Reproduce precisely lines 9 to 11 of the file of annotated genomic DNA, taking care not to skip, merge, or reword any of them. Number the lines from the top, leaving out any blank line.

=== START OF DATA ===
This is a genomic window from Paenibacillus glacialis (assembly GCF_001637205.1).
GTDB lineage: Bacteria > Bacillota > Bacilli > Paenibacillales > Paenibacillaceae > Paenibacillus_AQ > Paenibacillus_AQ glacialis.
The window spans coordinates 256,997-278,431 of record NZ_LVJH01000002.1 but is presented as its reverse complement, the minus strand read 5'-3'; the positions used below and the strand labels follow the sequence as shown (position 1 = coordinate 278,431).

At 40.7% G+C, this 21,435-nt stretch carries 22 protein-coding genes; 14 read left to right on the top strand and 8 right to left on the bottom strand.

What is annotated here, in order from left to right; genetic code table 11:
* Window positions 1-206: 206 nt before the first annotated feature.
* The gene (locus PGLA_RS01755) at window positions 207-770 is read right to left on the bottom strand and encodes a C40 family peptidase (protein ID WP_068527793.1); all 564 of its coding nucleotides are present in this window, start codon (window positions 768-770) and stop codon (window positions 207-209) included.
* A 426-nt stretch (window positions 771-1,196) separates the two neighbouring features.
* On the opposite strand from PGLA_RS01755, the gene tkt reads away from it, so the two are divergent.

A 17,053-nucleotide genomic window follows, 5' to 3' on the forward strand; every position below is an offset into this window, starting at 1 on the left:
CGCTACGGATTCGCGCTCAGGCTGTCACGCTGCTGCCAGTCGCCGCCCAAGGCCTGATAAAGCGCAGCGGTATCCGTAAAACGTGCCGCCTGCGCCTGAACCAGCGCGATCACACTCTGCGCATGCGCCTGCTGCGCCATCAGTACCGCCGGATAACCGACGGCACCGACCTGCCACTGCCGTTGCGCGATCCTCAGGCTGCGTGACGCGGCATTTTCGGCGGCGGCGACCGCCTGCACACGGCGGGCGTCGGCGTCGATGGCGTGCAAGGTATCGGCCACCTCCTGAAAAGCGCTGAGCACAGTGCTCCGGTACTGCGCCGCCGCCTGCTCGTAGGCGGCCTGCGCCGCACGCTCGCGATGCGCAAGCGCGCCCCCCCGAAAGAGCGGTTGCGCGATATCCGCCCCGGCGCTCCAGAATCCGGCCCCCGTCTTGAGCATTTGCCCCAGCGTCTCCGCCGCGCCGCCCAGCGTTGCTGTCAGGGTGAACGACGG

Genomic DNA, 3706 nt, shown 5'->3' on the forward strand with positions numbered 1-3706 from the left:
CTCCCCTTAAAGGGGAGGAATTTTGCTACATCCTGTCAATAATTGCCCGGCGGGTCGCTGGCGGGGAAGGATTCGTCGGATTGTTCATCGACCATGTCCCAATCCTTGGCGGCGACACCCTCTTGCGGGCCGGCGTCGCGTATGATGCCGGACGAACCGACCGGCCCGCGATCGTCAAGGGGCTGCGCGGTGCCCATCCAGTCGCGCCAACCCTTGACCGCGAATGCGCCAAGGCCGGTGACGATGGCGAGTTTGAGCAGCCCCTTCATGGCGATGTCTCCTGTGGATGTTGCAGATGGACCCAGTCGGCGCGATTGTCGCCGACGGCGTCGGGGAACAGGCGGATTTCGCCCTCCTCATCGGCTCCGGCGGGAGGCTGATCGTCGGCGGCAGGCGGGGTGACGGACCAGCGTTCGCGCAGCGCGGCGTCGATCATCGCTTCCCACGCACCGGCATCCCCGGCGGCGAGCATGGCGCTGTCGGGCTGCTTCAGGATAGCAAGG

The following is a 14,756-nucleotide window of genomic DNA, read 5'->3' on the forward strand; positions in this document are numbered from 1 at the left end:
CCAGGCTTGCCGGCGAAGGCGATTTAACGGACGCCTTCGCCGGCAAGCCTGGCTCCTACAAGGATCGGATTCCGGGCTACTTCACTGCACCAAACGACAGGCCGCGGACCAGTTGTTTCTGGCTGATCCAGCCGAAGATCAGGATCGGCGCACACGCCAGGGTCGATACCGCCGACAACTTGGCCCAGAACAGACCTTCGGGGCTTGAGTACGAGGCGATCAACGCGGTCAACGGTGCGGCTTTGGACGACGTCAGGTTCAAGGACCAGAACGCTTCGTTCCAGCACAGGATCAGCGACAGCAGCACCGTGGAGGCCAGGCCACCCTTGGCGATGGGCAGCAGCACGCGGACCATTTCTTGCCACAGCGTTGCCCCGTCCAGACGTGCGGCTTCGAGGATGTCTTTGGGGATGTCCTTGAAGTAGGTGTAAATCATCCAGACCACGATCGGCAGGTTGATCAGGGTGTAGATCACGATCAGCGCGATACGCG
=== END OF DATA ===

* On the opposite strand from PGLA_RS01755, the gene tkt reads away from it, so the two are divergent.

A 17,053-nucleotide genomic window follows, 5' to 3' on the forward strand; every position below is an offset into this window, starting at 1 on the left:
CGCTACGGATTCGCGCTCAGGCTGTCACGCTGCTGCCAGTCGCCGCCCAAGGCCTGATAAAGCGCAGCGGTATCCGTAAAACGTGCCGCCTGCGCCTGAACCAGCGCGATCACACTCTGCGCATGCGCCTGCTGCGCCATCAGTACCGCCGGATAACCGACGGCACCGACCTGCCACTGCCGTTGCGCGATCCTCAGGCTGCGTGACGCGGCATTTTCGGCGGCGGCGACCGCCTGCACACGGCGGGCGTCGGCGTCGATGGCGTGCAAGGTATCGGCCACCTCCTGAAAAGCGCTGAGCACAGTGCTCCGGTACTGCGCCGCCGCCTGCTCGTAGGCGGCCTGCGCCGCACGCTCGCGATGCGCAAGCGCGCCCCCCCGAAAGAGCGGTTGCGCGATATCCGCCCCGGCGCTCCAGAATCCGGCCCCCGTCTTGAGCATTTGCCCCAGCGTCTCCGCCGCGCCGCCCAGCGTTGCTGTCAGGGTGAACGACGG